LEST WE FORGET – Remembrance

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We travel in our hordes to see that place,

Wherein our loved ones fell without a trace.

Marked and blanketed by stones in white

Covering that great plain, that great site.

Farm hand boys and factory workers,

Friends from villages, schools and clubs.

Joined together, left their homeland

To lie decayed amongst the scrub.

Their voices call out still across that plain,

Feet are still heard thundering, inches gained.

Hearts were in their mouths, panting fast

And struggling, reached their enemies at last.

The bodies lay before them in the mud,

Mingled with the dirt, the crimson blood.

No time to mourn a brother or a friend,

Just pass them by, praying for the end.

Guns that deafened now are stilled,

Armies of boys and men were killed.

Some just memories to their kin,

Some carried pain through life like sin.

They gave us freedom, free to speak.

They made us strong not kept us weak.

We live in peace and fear no man.

They gave their lives so we just can.

copyright Tessa Thomson November 2020

Railway children of the Holocaust

The train no longer had those restful seats of velvet cushions

No proper seats at all in fact, just wood and iron partitions.

No windows with exotic views of lands we might discover,

Boarded up with painted planks. He cried “I want my mama.”


The train embarked upon its course; it left goodwill behind.

We struggled, standing packed in tight, each child in fearful mind.

Where was the loving parent now to hold the children close?

The rocking and the dark, spoke of the end we feared the most.


He held so tightly to my hands, the feeling was all gone.

His tears had wetted all my clothes; his eyes no longer shone.

Now disappeared was that sweet child: gone was that young boy.

Would we ever be the same, and where would we find joy?


The journey took its toll on all, us children of the night.

No warm and cuddly bed for us, no sleeping sound till light.

No room to lie on this hard floor, no space to rest at all

So close was each to everyone, no chance for us to fall.


Our legs were tired, our mouths were dry, but still we travelled on

Till light streaked through the boarded planks; the stars and moon were gone.

Daylight passed to night again and still we travelled forth.

Then suddenly we staggered as the engine changed its course.


The screech of brakes, the hiss of steam, the crash of iron rails,

We stopped at last. Our journeys end.  Each child a breath exhaled.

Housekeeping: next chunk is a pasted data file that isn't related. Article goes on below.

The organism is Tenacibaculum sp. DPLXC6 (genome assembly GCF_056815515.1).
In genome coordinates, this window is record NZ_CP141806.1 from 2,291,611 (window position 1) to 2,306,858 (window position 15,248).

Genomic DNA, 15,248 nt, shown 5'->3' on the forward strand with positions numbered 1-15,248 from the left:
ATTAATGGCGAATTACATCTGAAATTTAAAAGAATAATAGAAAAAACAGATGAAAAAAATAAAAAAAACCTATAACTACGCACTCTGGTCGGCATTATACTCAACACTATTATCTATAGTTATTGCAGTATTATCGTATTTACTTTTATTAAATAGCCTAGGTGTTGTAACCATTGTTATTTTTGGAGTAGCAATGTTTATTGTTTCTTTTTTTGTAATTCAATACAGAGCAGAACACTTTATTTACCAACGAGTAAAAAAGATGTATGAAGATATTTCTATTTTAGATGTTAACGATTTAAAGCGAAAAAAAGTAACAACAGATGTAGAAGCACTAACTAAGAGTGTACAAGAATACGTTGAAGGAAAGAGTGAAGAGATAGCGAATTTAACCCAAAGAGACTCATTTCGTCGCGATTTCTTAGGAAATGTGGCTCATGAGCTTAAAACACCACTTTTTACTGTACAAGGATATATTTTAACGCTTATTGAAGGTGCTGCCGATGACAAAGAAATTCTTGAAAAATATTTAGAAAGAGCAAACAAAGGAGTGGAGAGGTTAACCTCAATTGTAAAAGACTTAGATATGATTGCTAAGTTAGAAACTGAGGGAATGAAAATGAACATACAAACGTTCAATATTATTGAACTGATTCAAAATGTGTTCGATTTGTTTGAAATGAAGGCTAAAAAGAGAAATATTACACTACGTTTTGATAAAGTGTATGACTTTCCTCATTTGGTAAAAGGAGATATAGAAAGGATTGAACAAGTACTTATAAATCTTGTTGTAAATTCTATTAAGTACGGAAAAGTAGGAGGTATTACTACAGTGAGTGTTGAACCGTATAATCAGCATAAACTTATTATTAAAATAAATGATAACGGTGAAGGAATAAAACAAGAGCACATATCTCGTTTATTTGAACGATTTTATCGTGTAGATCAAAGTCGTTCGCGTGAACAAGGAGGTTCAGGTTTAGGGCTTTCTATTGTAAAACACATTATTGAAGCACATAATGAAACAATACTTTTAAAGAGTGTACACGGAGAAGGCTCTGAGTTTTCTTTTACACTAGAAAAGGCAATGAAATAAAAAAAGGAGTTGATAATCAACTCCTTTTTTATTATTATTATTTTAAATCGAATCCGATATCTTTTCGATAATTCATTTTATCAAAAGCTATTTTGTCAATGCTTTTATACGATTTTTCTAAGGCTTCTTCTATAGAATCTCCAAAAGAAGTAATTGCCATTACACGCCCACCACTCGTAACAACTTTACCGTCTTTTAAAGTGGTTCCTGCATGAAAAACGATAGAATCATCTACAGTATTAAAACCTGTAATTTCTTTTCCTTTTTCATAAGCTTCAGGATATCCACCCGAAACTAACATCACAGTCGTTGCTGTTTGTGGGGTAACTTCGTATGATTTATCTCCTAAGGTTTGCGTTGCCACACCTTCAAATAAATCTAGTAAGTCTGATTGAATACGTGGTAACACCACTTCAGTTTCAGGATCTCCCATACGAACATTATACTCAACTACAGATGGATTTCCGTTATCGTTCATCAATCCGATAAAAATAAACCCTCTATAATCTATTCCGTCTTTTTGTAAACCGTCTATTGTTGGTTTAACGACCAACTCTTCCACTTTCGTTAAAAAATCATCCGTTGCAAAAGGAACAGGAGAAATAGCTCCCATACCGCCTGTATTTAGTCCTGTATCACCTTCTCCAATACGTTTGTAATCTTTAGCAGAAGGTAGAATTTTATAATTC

Was this the place where all our fears would end with tears of joy?

Through open doors the stench of death pushed dread into this boy.


The isolated vista, the smoke from chimneys tall,

Gathered in the morning light as fog about us all.

Hundreds of us stood in lines, fearful and afraid,

Clutching our belongings like soldiers on parade.


We walked to buildings long and black, deep in winters snow.

Leaving cases by the door we entered bowing low,

The tiny door gave no insight to what lay far beyond.

But all we craved was bed and rest and all our fears be gone.

Meeting with an Angel

“Are you ready?” spoke the angel as she gently took my hand,

As we walked along the water’s edge that mingled with the sand.

The sun was warming on my back; the sky was heavenly blue.

There was a kind of calmness that in life I rarely knew.

We moved along so swiftly that ages passed us by.

Scenes from my childhood flashed, like the twinkling of an eye.

Tragic moments mingled with those of happier times

Blurring all the images that were conjured in my mind.

Then the sky grew darker; the angel’s grip held fast.

The sand was whipped about us like sins from days gone past.

I felt the pain of doing wrong, of letting others down,

Of thinking only of myself and how could I gain ground.

We passed through darkness into light so bright my eyes were closed.

I opened them to see a space so large, so cold, I froze.

I shivered in the open space, my body now unclothed,

Ahead of me an open box: was this for my repose?

Again I felt the angel’s touch as she gently took my hand.

It’s time, she said, to make a choice, to make a better stand.

To live a life that’s worthy of the birthright that you own

Not waste your time in idleness but mark the things I’ve shown.

Be kinder to your friends and foes and turn the other cheek.

Be not so harsh with fools you meet but also not so meek.

Don’t wait for me to come back soon and take you by the hand.

And then, as if the light had gone, she swept along the sand.

 

 

 

 

 

 

Sleepless

It’s early but I’m wide awake, tossing in my bed.

A hundred unimportant things are jumbled in my head.

Trying to make sense of stuff, of things I cannot change,

Things long past and things not done, too late to rearrange.

Had I said something out of turn, something set to hurt?

Or someone else mistook the words and thought them much too curt.